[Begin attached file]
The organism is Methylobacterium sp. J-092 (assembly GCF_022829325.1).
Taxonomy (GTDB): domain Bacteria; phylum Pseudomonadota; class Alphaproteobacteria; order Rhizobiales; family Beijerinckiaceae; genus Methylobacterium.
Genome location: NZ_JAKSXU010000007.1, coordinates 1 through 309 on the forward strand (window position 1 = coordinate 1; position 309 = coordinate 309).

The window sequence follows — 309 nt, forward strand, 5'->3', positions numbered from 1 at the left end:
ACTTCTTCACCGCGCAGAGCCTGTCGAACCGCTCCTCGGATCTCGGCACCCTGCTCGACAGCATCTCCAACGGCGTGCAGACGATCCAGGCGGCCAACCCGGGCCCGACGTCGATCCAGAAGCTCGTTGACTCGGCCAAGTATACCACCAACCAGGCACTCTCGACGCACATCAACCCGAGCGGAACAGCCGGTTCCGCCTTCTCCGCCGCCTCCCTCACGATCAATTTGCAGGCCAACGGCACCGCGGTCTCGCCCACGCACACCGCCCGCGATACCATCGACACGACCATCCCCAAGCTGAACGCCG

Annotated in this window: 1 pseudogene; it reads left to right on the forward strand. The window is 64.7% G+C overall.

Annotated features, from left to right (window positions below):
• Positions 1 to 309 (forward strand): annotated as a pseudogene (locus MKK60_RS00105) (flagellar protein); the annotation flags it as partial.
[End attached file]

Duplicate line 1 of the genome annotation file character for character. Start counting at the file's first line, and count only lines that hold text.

The organism is Methylobacterium sp. J-092 (assembly GCF_022829325.1).